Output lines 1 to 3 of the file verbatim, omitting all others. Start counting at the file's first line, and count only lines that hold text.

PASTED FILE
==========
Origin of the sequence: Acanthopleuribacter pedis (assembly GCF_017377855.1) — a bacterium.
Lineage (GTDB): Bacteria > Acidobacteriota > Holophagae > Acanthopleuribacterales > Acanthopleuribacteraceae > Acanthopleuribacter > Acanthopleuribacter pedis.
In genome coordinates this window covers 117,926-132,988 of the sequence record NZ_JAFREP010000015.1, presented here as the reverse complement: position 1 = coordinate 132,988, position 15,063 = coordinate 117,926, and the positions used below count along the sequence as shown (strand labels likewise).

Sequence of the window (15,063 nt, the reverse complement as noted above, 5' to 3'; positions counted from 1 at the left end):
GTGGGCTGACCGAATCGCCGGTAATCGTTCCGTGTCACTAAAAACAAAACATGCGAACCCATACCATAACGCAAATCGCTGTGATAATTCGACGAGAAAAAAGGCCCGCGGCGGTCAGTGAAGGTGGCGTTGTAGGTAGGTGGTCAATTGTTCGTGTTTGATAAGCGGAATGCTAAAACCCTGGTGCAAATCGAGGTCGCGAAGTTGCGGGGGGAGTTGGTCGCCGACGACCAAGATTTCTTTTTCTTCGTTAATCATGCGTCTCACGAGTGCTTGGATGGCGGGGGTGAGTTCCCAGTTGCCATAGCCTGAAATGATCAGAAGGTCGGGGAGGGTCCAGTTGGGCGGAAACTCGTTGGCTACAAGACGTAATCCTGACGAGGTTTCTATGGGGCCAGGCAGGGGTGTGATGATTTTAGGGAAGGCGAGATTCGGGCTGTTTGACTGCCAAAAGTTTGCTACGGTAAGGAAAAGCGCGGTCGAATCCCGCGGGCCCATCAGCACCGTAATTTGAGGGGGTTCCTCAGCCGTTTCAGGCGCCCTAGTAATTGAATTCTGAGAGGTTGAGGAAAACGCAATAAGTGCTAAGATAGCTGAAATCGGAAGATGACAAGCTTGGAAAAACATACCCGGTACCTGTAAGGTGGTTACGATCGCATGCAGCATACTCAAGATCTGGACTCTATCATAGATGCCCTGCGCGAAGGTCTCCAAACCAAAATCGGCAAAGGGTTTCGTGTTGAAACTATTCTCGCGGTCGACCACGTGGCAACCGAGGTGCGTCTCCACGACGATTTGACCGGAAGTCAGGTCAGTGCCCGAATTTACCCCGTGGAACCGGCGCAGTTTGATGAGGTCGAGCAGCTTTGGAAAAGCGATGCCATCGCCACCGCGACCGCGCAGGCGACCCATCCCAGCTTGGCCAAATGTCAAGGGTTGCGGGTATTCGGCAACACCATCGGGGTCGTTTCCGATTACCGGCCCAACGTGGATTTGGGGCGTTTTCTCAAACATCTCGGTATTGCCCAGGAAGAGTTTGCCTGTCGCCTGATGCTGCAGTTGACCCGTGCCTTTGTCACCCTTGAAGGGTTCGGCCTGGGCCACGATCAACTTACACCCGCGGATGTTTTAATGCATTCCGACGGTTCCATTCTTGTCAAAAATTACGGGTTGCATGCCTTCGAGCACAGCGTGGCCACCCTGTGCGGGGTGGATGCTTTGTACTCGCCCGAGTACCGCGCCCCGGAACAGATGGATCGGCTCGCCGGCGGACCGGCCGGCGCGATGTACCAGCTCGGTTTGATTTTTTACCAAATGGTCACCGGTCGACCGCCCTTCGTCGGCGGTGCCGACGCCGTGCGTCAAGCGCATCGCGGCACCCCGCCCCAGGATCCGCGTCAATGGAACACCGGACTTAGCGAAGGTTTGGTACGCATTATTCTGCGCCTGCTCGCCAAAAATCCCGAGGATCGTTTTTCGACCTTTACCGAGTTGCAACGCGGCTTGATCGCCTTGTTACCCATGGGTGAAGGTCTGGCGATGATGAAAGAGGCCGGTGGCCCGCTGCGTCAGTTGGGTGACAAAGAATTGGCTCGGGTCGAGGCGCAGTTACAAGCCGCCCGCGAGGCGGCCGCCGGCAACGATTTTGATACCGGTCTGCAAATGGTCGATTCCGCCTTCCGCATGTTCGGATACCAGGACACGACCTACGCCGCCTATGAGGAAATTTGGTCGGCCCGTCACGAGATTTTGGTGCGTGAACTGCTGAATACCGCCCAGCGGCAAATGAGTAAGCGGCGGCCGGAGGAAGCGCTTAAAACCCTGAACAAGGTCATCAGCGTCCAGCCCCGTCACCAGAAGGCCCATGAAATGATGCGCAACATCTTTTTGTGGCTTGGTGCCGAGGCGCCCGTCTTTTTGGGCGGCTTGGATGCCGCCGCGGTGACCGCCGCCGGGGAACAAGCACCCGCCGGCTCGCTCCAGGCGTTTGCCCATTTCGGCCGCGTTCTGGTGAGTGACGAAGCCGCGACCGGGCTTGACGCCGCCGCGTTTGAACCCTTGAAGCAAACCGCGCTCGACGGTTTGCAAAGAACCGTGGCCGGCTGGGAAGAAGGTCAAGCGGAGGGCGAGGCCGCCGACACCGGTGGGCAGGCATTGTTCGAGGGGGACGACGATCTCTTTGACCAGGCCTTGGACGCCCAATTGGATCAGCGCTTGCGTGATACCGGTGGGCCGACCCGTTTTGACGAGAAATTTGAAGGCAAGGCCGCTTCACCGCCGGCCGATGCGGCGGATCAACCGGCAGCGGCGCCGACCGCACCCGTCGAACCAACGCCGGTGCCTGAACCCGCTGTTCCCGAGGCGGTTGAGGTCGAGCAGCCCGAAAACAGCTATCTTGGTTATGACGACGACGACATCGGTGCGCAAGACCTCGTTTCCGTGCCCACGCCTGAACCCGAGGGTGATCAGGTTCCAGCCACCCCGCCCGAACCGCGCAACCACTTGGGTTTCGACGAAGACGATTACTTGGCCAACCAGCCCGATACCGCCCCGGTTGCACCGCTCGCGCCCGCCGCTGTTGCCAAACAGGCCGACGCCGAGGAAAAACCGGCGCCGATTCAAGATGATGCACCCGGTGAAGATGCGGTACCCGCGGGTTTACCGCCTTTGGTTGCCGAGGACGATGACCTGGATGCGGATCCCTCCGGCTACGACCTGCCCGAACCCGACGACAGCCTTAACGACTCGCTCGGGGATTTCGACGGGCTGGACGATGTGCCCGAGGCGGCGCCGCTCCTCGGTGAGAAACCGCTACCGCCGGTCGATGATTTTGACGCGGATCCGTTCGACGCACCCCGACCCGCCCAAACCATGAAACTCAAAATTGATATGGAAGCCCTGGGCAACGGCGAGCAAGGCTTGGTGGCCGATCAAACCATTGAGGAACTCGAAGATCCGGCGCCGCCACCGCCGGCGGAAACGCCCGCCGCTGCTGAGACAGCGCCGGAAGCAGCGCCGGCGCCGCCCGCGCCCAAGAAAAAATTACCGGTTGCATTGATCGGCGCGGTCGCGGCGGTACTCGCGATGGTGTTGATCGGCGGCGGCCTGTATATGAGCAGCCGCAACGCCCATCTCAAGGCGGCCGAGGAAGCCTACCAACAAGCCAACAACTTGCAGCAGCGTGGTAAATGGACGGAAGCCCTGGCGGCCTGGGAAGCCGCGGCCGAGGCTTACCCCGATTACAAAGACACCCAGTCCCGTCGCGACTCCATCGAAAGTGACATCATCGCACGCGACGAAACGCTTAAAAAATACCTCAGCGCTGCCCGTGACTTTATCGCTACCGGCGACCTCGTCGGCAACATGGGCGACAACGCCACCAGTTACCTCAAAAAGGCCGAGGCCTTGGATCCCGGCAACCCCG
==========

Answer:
Origin of the sequence: Acanthopleuribacter pedis (assembly GCF_017377855.1) — a bacterium.
Lineage (GTDB): Bacteria > Acidobacteriota > Holophagae > Acanthopleuribacterales > Acanthopleuribacteraceae > Acanthopleuribacter > Acanthopleuribacter pedis.
In genome coordinates this window covers 117,926-132,988 of the sequence record NZ_JAFREP010000015.1, presented here as the reverse complement: position 1 = coordinate 132,988, position 15,063 = coordinate 117,926, and the positions used below count along the sequence as shown (strand labels likewise).